By Brent Davis
Is it possible to be thankful and guarded at the same time? In today's multi-tasking society I suppose it is possible, but is it practical? Wise? Healthful? In my opinion, the answer to each is a resounding no.
Being thankful requires an open-heart and a grateful perspective, neither of which can be maintained under the strain of negativity.
Being thankful requires the ability and desire to see the good in all things, even when the temptation to focus on the evil is compelling and familiar.
It takes a strong leap of faith to maintain a thankful attitude. It requires a greater commitment of personal energy to look for that which we are not trained as a society to see as opposed to the easy evil. It takes no effort at all to condemn, denigrate or demean. All it takes is an open mouth, a wayward tongue and a steady stream of exhaled breath.
A grateful attitude requires exactly the opposite. A closed mouth. A silent tongue. And, most importantly, a deep breath. Each of these three attributes creates a calm nature and opens eyes that were once squinted and clinched in a doubting stare.
Therein lies the challenge.
How do we find this peace-of-mind in a chaotic world focused on crime, violence and dirty politics? The answer is simpler than one might think, but inherently harder to do than say. The answer is one that requires a change in mindset. A paradigm shift.
The answer is…look for it. Seek the everyday simple pleasures we take for granted or, even worse, never noticed before. Look for a four-leaf clover without letting the knowledge of the odds of finding one are one-million to one. The odds of finding two at the same time are even greater at ten-billion to one, but should that stop you from searching? No. Imagine the joy of being able to hold something that the odds so strongly imply could never happen. Embrace it. Find it. Hold it forever.
For example, I was watching a television program the other night. It was Duck Dynasty. I had seen commercials for this program and had, I must admit, formed a pre-conceived notion about the show. I decided to watch the show and immediately it has become one of my favorites. The show centers on a family in West Monroe, Lousiana that builds duck calls. Each male member of the family has a beard to rival Grizzly Adams and claims without hesitation or lack of pride in being a redneck. The extended family of grandchildren, cousins and employees of the business are featured in each show.
Each show follows the operations of the business, the family and their everyday life. A cynic may watch the show and see the foolish behavior of backward people. However, those who watch with a wider view will see what we all want, but often times fall short of obtaining. Happiness.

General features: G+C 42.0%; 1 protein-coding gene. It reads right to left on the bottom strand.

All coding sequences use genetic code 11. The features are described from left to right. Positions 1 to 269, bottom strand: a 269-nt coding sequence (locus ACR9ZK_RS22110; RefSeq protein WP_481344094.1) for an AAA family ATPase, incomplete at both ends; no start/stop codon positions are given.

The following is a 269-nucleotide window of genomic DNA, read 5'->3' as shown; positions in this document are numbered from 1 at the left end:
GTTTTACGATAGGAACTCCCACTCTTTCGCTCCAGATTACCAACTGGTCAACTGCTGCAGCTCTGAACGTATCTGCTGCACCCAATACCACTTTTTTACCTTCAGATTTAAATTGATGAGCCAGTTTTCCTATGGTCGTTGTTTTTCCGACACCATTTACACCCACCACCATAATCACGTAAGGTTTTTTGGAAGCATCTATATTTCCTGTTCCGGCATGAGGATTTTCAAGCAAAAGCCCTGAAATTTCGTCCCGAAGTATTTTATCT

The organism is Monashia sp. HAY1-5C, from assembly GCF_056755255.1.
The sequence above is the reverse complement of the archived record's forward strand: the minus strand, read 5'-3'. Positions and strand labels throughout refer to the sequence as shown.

In a recent episode, Jace, on of the family, spoke of the joy of fresh, hot donuts. In another episode, the virtue of a snow cone on a hot summer day was a focus. However, despite the disagreements and problems that come up for the family in each show, the last few minutes are always the same.
The full extended family gathers around the dinner table at the patriarchs home. They prepare their own food. They bow their heads and give thanks to God for each other and the food before them. They talk about the power of their family to overcome the problems of the day, to heal the disagreements that arise among them and to keep them grounded in the future.
This is what I get from the show. A cynic will most likely receive a different message.
When I was growing up, one of my parents' favorite television shows was "The Waltons". We never missed it. My mother would tell us of how similar her upbringing was compared to Mary Ellen and Elizabeth. The family gathered around the kitchen table, said grace and thanked God for the many blessings of the day. My father always said I reminded him of John Boy, a statement I didn't much care for at the time. Any male with "boy" attached at the end of his name was sure not to be comfortable with such foolishness. However, as I watched the show then, and at times now, I take comfort in the things Dad saw.
So, whether you are from the "Duck Dynasty" fan base or the old-timers of "The Waltons", a common theme runs across both generations. Appreciate what you have. Be thankful for those around you. Seek the simple pleasures in life. As you gather with your family and loved ones on Thanksgiving next week, look around and see if there is a Jace or John Boy in the crowd. I bet you will find at least one.
It will make you happy, happy, happy.
And that's a fact, Jack!